FLORENCE RENARD-GOURDON / JOURNALIST – ON DEC. 15th - les Échos
Since June, oil price has fallen by 45%. The Wall Street Journal has listed the winners and the losers of this dramatic price drop.
Every country shall draft again its own growth forecasts, following the dramatic oil price collapse. Some projections need to be reduced and other need to be increased. Since June 2015, which recorded a peak for Brent to USD115 per barrel, the oil price fell dramatically by 45%, as the abundant offer, fed by North America shale gas fields, was far beyond a lifeless demand.
The Wall Street Journal has made a comprehensive study to identify the winners and the losers of this trend, if oil price stabilises at its current level for the incoming months.
Losers of oil price collapse outlooks
The Republic of Congo, the Equatorial Guinea and Angola, namely three Western African States, are listed as the most affected economies, as oil is a financial pillar for their economy. As such, a USD40 barrel represents some USD billion loss, something like 20% of their gross domestic product.
Saudi Arabia will be also affected and may loose by USD117 billion if oil price don’t change during the next six or eight months. Nevertheless, the Saudi economy is strong enough to face a lengthening period of plummeting price.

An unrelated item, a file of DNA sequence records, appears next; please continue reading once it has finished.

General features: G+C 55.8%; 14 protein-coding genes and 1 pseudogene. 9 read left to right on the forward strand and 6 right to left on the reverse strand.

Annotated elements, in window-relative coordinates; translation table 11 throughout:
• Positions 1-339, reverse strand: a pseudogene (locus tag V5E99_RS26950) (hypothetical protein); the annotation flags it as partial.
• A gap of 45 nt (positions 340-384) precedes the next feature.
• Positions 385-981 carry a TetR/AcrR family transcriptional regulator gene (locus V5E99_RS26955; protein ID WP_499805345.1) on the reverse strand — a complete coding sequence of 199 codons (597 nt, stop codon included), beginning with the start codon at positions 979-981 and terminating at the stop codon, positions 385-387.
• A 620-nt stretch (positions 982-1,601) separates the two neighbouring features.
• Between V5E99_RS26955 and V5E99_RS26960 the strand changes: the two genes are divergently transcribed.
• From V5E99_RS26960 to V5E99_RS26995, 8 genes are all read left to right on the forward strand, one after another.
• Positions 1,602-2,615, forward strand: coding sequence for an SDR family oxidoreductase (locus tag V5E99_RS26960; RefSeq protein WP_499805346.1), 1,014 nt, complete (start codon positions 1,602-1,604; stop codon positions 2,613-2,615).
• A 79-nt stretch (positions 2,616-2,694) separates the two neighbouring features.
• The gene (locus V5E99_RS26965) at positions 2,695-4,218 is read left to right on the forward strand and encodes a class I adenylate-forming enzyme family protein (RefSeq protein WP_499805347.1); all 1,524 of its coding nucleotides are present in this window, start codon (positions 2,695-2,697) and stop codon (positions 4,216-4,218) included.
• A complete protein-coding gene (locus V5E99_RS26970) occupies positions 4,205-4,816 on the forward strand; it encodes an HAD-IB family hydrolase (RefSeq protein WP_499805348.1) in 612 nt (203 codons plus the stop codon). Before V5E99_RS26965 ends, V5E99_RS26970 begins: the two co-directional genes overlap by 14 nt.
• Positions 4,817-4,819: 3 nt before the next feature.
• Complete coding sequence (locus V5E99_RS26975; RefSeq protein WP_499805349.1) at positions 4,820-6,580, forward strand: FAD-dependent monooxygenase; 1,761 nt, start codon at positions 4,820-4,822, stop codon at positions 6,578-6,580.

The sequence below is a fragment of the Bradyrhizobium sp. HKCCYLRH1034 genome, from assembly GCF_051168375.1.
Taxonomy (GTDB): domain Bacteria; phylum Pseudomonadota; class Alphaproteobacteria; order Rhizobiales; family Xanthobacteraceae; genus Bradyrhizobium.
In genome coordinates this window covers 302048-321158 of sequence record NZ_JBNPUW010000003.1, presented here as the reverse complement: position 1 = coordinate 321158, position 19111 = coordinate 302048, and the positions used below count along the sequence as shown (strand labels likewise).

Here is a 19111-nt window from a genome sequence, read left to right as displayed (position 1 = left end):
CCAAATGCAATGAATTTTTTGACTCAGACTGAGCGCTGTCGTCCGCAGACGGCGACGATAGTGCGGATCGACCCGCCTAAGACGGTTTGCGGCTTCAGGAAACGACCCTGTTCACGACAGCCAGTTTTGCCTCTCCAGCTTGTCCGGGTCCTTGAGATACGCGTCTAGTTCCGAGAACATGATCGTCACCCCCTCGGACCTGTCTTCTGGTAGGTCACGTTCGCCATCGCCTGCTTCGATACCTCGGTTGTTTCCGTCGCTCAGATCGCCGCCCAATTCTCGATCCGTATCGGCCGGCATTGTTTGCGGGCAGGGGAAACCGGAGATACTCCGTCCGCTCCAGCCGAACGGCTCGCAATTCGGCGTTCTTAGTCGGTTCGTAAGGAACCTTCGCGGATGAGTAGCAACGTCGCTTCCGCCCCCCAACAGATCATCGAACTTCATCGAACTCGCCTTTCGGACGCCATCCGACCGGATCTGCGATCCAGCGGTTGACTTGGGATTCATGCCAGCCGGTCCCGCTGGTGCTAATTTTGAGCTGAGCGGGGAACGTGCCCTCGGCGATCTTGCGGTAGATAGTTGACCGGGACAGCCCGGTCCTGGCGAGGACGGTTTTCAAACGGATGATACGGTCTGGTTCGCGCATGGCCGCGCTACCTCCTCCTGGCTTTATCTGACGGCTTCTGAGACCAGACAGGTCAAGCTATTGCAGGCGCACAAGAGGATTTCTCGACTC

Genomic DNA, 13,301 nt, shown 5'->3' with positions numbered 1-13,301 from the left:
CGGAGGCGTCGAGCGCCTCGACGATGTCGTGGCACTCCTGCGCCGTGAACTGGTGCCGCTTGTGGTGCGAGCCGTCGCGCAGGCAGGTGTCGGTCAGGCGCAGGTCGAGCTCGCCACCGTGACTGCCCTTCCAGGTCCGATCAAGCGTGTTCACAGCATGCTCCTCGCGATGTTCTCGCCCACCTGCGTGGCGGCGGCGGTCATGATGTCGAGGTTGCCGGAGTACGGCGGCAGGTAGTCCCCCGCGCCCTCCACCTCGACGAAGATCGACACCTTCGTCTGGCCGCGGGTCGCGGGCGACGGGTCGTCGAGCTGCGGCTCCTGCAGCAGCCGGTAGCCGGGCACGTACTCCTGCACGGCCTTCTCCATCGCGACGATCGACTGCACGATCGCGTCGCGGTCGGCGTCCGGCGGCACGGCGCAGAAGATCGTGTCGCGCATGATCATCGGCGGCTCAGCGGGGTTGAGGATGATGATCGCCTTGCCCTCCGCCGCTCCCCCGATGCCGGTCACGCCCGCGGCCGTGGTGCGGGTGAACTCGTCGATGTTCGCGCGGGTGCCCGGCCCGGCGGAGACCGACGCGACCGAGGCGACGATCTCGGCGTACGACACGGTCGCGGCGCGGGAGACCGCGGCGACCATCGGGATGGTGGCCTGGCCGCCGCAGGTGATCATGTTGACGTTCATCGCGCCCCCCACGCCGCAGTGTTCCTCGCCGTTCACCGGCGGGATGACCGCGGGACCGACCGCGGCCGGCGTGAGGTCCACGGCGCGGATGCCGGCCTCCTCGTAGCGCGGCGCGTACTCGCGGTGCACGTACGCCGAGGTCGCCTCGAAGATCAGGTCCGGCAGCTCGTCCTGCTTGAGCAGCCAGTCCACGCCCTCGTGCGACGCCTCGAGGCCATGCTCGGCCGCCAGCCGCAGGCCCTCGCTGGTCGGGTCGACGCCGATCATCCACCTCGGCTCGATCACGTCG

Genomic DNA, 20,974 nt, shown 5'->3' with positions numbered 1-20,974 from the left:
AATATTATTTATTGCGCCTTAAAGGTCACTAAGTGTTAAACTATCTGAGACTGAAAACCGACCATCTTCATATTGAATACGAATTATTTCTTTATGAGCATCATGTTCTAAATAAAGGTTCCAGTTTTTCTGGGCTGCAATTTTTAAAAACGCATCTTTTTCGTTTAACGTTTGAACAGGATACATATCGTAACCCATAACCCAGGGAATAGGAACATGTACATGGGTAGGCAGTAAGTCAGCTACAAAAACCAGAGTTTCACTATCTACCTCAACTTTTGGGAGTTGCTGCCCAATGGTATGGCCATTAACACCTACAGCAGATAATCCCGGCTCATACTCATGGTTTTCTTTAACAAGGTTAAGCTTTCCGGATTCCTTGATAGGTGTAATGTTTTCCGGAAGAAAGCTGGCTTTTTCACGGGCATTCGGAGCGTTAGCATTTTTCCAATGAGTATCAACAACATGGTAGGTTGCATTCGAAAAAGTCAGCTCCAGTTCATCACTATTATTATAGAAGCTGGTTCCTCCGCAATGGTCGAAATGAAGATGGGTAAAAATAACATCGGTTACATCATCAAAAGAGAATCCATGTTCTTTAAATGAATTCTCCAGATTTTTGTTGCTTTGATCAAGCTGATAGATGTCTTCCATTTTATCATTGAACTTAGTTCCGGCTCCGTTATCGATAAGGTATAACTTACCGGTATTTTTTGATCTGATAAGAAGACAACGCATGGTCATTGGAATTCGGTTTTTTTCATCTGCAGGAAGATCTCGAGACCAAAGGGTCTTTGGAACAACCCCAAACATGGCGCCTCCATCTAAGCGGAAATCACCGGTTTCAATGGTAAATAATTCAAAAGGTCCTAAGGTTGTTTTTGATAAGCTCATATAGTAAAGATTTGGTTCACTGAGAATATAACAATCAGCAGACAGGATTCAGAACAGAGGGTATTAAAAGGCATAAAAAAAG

Russia, facing recession, may suffer from a loss of USD 100 billion, namely something like 5% of its GDP.
Iran may also suffer a loss of 5% of its GDP, that’s bad news for a country confronted with international sanctions combined with a drop of its national currency. Finally, Kuwait income may be reduced by USD32 billion, namely around a fifth of its GDP.
Winners of oil prices collapse outlooks
Djibouti, Seychelles and Kirghizstan will enjoy some 11% increase of their GDP, as oil imports absorb a major part of their incomes.
In the United States, the gain for consumers has been estimated to reach USD90 billion. Then, China, Germany and France may a GDP increase by one point.
According to Trevor Houser cabinet, the countries being main oil importers may gain USD500 billion.
Here is the map of winners and losers (source : Wall Street Journal) :